Front view of white building with three steps at the front entrance (in the middle of the front of the building) and a ramp extending from the entrance along the front to the left side of the building.  Ramp has a sign that reads, "Christ Died for Our Sins."

 

Photo of beige church building with the words "Saint Peter" on the front and a ramp curving around to the right side of the building.

 

Onward to Rte 1:

One story building with front porch accessible by a short ramp in front of the building.

This actually might have been someone’s house.  Along Route 1, the distinction between house and business is often sort of vague.

Gabled grey house with wooden ramp extending from the front door and curling around to the right in the front yard.  The base of the ramp is white lattice work and flowers grow along the front of the base.

Just north of Wiscasset.

Small free-standing red building with a ramp extending from the middle of the front off to the right.

Jean Kigel Studio, Damariscotta.

One-story building viewed from the side where a ramp provides access up onto the porch.

Cheap cigarettes in Waldoboro.

One-store store with a sign in the front reading "Cheap Cigarettes."  The front door is served by a short apparently level ramp with a slighly sloped portion at the end.

Somewhere south of Thomaston.

House or business with approximately five steps to the front door and a ramp to a side door on the left.

The Hair Loft, Warren, Maine.

One-story building with a sign reading "Hair Loft."  The front entrance is on the left side of the photo, served by approximately six steps.  The door is also served by a ramp from the door leading to the right of the photo.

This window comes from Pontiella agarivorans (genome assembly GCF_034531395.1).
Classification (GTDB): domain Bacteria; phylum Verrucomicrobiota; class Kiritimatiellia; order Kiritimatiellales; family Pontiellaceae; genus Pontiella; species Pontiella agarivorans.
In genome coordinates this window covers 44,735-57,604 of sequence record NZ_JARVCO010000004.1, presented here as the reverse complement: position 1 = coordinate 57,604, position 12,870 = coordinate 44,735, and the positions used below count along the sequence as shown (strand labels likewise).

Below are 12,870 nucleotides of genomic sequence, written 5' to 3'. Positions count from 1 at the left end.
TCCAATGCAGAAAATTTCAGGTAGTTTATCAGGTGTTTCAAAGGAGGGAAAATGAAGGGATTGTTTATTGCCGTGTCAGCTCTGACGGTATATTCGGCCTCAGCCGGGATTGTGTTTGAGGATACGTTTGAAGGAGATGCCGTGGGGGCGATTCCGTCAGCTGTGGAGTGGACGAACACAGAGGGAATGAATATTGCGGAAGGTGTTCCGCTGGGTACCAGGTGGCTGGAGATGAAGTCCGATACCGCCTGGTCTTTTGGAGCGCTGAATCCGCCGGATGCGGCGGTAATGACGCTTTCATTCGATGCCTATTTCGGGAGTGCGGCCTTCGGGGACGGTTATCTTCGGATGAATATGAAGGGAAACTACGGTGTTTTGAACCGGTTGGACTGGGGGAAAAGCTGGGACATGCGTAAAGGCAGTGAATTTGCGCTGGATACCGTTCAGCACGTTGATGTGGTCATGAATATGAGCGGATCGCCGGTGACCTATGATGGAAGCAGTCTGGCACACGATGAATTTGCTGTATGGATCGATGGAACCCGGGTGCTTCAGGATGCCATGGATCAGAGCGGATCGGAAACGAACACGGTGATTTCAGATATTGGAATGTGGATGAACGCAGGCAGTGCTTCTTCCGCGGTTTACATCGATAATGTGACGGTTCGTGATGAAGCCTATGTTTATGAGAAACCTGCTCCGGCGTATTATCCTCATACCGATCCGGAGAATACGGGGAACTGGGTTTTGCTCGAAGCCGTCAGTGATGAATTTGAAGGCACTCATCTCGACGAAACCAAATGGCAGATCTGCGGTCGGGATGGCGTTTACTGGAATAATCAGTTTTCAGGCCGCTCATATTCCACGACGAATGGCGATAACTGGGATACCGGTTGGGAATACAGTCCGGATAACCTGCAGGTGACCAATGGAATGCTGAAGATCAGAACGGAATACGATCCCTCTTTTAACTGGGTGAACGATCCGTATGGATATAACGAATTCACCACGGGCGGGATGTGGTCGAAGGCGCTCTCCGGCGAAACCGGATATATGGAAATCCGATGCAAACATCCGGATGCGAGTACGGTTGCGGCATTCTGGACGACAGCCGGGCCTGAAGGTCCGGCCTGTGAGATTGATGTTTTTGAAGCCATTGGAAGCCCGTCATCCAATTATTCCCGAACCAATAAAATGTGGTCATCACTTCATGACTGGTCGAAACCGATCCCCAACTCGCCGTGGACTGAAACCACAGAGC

Unidentified business, Warren:

Front of a two-story house or business with a wide metal ramp leading to the front entrance.

The famous Moody’s Diner, Waldoboro:

White building with neon sign reading "Moody's Diner" on the roof.  A ramp is positioned along the left side of the building leading up to the entrance in the middle.

Ralph’s Homes, Waldoboro:

Freestanding white building with a long switch-back ramp serving the front entrance, which is up approximately six steps.

Random business south of Waldoboro:

Red building with approximately 3 steps to a porch serving the front entrance.  A ramp serves the porch as well.

The Nobleboro Antique Exchange:

Blue two-story building with a switch back ramp serving the porch and front entrance.  Sign in front of the building reads "Nobleboro Antique Exchange."

So next time you hear some fancy store or chain claim that it’s not readily achievable to ramp their business, here are some examples to, in legal terminology, call baloney.***

*****************

* My leisurely pace turned out to have been a good plan for another reason:  when I got to my brother’s house, he and his family were out and their house was guarded by their snarling goldendoodle.  Seriously.  This dog

Benign-looking light brown dog, sized somewhere between a poodle and a golden retriever, with a multicolored color, sitting on a lawn looking to the right of the photo.

exiled me to the hammock until my hosts returned to chaperone my canine interaction.

I was not suffering:

Legs and feet of photographer on hammock, sunny Maine seascape in the background.

 

** Under the ADA, buildings built after January 26, 1993 were required to be accessible.  42 U.S.C. § 12183(a).  Those built before that date and not altered since must remove barriers — by, for example, ramping entrances that are only accessible by steps — where it is “readily achievable” to do so.  42 U.S.C. § 12182(b)(2)(A)(iv).

*** I might have used a different word if not for the cross-posting, but I’m trying to keep it clean on CREECblog.